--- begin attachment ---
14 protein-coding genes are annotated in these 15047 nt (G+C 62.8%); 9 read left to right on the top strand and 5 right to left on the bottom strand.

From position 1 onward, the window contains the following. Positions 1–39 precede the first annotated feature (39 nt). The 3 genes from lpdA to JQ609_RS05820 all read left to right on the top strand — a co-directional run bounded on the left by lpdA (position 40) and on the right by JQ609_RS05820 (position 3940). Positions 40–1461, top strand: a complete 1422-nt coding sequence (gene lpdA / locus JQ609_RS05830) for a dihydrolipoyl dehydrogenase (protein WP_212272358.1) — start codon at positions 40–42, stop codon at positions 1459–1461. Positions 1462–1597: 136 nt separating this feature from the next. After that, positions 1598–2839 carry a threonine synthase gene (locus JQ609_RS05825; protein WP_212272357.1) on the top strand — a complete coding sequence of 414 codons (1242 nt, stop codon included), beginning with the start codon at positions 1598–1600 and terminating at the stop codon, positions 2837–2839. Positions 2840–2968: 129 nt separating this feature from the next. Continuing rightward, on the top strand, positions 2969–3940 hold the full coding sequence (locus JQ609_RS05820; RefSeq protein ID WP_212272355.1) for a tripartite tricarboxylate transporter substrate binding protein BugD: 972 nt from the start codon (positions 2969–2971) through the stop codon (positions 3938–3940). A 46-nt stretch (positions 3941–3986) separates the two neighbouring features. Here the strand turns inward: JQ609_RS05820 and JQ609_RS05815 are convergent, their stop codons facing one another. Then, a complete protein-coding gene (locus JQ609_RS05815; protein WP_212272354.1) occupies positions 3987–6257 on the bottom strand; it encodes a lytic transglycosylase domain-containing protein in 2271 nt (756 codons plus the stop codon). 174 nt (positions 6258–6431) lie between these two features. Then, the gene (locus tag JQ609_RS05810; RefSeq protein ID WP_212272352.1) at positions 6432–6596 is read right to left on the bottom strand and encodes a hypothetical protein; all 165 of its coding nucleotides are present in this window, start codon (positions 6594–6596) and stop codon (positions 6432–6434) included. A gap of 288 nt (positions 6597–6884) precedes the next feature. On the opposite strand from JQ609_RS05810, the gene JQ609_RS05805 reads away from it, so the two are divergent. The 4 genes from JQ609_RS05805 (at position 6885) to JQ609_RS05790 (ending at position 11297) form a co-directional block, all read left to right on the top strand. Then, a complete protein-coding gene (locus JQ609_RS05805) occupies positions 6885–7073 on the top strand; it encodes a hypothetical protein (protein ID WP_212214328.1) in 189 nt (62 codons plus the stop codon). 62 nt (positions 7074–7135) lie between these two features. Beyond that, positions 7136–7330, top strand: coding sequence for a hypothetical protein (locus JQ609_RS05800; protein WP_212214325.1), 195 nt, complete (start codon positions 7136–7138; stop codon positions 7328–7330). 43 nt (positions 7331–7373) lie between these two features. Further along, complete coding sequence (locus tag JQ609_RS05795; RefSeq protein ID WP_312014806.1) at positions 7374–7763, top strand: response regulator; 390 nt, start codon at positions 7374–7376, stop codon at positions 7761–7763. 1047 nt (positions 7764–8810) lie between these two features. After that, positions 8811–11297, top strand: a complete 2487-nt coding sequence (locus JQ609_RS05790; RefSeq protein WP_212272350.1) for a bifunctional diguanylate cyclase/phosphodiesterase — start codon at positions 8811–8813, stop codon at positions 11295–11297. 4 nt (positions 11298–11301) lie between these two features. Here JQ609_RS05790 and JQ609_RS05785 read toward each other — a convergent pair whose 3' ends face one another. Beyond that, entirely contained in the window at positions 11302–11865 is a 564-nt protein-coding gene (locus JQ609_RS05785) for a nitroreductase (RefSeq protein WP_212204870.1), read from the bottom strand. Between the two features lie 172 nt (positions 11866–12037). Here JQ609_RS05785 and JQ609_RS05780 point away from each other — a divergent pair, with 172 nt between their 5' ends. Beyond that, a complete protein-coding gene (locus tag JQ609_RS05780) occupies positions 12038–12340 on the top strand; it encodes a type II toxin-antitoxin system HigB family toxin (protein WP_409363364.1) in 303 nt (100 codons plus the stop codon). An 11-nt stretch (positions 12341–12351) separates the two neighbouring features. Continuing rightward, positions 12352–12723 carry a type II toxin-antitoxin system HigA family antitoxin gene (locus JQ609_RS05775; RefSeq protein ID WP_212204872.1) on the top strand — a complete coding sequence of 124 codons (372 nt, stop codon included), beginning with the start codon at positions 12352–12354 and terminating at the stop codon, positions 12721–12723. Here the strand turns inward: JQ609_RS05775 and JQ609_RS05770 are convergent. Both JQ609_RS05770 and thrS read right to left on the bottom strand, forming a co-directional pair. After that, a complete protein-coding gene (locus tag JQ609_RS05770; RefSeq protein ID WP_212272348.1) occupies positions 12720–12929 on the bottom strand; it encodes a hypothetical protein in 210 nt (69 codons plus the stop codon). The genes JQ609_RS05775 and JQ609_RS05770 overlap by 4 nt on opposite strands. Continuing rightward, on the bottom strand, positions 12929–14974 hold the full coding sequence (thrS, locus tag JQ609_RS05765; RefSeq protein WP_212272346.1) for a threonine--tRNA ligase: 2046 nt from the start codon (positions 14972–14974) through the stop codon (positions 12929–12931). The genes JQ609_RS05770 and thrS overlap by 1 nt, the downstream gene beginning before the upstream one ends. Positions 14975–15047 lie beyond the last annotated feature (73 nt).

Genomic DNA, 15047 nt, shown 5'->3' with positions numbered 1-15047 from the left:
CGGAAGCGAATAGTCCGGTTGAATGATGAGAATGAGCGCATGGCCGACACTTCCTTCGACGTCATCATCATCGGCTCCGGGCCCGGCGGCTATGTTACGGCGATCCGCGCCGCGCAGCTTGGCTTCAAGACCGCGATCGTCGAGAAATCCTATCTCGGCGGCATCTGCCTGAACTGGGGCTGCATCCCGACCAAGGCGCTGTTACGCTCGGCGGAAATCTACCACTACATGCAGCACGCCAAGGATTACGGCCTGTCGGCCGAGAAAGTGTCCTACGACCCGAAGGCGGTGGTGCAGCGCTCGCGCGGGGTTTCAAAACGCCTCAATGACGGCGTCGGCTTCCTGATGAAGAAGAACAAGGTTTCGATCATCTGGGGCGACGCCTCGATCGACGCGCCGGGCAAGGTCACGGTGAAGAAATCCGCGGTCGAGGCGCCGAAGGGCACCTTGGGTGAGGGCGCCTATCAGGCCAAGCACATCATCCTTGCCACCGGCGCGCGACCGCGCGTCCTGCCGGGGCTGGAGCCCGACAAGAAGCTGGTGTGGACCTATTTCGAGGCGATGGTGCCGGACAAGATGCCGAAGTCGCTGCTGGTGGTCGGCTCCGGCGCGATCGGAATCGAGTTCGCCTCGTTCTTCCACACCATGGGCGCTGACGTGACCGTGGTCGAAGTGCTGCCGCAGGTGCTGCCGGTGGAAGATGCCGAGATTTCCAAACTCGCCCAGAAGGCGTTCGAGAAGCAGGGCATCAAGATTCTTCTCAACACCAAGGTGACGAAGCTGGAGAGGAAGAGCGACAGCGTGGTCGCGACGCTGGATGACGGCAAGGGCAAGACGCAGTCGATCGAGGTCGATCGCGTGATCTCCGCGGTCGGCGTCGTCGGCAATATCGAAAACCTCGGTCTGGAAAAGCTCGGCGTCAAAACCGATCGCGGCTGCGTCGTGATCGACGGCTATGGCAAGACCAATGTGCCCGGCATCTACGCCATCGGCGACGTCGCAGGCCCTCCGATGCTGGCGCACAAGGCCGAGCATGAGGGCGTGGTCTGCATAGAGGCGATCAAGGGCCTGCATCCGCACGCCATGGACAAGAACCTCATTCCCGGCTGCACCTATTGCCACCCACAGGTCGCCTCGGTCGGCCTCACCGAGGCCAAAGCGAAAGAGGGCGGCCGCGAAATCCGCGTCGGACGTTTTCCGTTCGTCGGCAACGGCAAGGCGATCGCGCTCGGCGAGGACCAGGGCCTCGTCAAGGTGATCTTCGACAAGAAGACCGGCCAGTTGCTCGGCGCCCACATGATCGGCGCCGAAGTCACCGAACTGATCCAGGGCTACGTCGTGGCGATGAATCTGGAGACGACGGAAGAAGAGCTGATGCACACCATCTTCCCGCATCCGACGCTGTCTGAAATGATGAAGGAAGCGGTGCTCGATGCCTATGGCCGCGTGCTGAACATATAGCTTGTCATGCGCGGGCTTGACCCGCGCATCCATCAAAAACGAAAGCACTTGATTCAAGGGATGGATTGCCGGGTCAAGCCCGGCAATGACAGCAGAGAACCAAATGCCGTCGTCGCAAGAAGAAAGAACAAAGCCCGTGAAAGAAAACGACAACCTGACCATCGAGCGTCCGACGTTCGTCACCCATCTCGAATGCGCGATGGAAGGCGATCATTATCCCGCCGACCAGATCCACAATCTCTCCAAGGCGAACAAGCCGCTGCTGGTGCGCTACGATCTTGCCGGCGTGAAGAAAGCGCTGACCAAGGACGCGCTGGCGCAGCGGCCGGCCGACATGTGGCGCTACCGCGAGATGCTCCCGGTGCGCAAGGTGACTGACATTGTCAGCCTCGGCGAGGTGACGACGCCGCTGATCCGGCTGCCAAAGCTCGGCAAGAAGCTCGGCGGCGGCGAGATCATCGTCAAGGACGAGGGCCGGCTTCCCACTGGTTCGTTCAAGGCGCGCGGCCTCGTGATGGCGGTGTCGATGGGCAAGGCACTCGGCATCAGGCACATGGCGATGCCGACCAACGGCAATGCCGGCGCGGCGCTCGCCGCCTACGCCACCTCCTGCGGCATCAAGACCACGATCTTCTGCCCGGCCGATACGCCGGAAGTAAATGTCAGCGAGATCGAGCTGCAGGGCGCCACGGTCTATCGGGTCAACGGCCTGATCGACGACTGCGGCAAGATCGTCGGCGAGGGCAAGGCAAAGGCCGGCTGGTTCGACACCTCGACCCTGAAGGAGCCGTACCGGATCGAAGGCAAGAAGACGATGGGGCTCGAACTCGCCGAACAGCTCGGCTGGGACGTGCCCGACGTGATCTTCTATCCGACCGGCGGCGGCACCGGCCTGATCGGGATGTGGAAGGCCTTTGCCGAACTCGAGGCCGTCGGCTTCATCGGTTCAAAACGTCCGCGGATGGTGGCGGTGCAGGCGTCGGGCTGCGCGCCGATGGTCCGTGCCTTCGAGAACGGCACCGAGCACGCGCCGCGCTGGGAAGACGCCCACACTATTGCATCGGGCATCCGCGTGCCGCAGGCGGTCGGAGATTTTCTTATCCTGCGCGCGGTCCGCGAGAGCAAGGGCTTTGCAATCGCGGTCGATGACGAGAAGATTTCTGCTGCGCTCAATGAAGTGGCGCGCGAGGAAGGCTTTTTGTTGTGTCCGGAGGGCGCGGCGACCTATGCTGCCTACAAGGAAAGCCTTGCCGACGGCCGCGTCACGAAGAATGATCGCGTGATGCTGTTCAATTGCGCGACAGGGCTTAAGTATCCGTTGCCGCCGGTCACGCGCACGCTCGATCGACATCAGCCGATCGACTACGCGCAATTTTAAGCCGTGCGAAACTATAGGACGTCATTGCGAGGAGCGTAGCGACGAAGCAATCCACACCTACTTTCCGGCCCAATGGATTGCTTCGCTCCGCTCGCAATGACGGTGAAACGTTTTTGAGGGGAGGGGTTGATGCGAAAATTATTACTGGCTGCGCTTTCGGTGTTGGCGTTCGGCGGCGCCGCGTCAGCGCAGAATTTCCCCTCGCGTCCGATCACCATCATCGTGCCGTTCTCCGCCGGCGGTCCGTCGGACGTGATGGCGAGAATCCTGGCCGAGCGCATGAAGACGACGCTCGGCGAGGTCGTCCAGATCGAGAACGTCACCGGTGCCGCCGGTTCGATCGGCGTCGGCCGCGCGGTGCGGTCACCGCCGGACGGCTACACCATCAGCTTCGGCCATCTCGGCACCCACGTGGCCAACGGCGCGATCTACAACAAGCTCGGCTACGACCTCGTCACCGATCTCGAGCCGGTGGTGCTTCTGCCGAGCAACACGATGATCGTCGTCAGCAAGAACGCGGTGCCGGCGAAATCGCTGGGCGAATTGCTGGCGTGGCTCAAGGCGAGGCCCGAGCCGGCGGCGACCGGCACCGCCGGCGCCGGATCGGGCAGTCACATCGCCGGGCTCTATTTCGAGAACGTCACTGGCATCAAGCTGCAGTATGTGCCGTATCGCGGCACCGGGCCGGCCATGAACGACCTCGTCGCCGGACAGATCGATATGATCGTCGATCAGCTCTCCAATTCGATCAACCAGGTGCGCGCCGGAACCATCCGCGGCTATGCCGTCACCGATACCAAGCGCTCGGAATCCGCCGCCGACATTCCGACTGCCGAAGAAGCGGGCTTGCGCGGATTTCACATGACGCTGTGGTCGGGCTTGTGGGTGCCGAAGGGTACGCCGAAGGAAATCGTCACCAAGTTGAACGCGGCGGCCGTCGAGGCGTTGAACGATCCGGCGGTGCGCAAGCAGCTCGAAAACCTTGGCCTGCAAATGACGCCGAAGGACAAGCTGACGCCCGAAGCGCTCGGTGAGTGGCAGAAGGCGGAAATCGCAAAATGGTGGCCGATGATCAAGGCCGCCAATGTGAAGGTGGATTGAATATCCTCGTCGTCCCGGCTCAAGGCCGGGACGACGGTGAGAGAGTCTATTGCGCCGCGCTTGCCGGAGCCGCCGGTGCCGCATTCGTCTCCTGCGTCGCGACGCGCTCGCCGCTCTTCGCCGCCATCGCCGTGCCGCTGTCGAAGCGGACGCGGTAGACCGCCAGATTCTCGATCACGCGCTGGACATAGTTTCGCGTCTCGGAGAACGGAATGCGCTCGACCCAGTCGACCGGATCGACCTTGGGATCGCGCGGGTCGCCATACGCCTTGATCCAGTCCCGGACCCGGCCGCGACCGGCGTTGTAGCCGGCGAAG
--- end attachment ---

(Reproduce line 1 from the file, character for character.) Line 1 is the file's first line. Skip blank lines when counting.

14 protein-coding genes are annotated in these 15047 nt (G+C 62.8%); 9 read left to right on the top strand and 5 right to left on the bottom strand.